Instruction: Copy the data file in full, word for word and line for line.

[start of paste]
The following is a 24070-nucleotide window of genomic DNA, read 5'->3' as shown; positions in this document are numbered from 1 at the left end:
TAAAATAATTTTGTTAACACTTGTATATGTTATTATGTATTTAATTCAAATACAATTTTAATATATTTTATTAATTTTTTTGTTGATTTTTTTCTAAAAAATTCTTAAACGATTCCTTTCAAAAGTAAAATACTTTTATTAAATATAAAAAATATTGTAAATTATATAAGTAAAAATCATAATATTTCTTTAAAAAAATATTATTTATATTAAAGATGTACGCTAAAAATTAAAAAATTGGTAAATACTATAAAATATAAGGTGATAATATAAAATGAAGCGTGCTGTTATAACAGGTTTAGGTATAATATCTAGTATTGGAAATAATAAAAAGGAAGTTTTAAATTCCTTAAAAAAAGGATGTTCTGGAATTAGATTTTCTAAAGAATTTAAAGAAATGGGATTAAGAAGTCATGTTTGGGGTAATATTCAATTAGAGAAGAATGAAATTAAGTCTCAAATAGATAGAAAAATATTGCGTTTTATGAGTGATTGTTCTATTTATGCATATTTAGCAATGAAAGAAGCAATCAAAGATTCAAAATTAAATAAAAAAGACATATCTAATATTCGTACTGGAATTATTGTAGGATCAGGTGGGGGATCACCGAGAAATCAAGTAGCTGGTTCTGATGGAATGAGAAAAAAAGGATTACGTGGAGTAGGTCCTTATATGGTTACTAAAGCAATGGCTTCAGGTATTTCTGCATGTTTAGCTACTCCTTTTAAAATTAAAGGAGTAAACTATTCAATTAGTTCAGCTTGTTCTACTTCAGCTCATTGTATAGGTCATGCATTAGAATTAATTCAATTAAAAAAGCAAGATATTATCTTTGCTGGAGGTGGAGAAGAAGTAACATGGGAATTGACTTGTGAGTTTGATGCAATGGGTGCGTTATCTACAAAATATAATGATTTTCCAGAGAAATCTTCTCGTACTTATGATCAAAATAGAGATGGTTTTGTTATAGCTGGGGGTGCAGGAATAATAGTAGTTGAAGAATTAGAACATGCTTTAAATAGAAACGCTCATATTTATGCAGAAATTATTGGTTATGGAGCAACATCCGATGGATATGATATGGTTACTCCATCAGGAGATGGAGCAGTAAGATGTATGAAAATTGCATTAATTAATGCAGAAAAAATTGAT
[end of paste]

The following is a 24070-nucleotide window of genomic DNA, read 5'->3' as shown; positions in this document are numbered from 1 at the left end:
TAAAATAATTTTGTTAACACTTGTATATGTTATTATGTATTTAATTCAAATACAATTTTAATATATTTTATTAATTTTTTTGTTGATTTTTTTCTAAAAAATTCTTAAACGATTCCTTTCAAAAGTAAAATACTTTTATTAAATATAAAAAATATTGTAAATTATATAAGTAAAAATCATAATATTTCTTTAAAAAAATATTATTTATATTAAAGATGTACGCTAAAAATTAAAAAATTGGTAAATACTATAAAATATAAGGTGATAATATAAAATGAAGCGTGCTGTTATAACAGGTTTAGGTATAATATCTAGTATTGGAAATAATAAAAAGGAAGTTTTAAATTCCTTAAAAAAAGGATGTTCTGGAATTAGATTTTCTAAAGAATTTAAAGAAATGGGATTAAGAAGTCATGTTTGGGGTAATATTCAATTAGAGAAGAATGAAATTAAGTCTCAAATAGATAGAAAAATATTGCGTTTTATGAGTGATTGTTCTATTTATGCATATTTAGCAATGAAAGAAGCAATCAAAGATTCAAAATTAAATAAAAAAGACATATCTAATATTCGTACTGGAATTATTGTAGGATCAGGTGGGGGATCACCGAGAAATCAAGTAGCTGGTTCTGATGGAATGAGAAAAAAAGGATTACGTGGAGTAGGTCCTTATATGGTTACTAAAGCAATGGCTTCAGGTATTTCTGCATGTTTAGCTACTCCTTTTAAAATTAAAGGAGTAAACTATTCAATTAGTTCAGCTTGTTCTACTTCAGCTCATTGTATAGGTCATGCATTAGAATTAATTCAATTAAAAAAGCAAGATATTATCTTTGCTGGAGGTGGAGAAGAAGTAACATGGGAATTGACTTGTGAGTTTGATGCAATGGGTGCGTTATCTACAAAATATAATGATTTTCCAGAGAAATCTTCTCGTACTTATGATCAAAATAGAGATGGTTTTGTTATAGCTGGGGGTGCAGGAATAATAGTAGTTGAAGAATTAGAACATGCTTTAAATAGAAACGCTCATATTTATGCAGAAATTATTGGTTATGGAGCAACATCCGATGGATATGATATGGTTACTCCATCAGGAGATGGAGCAGTAAGATGTATGAAAATTGCATTAATTAATGCAGAAAAAATTGAT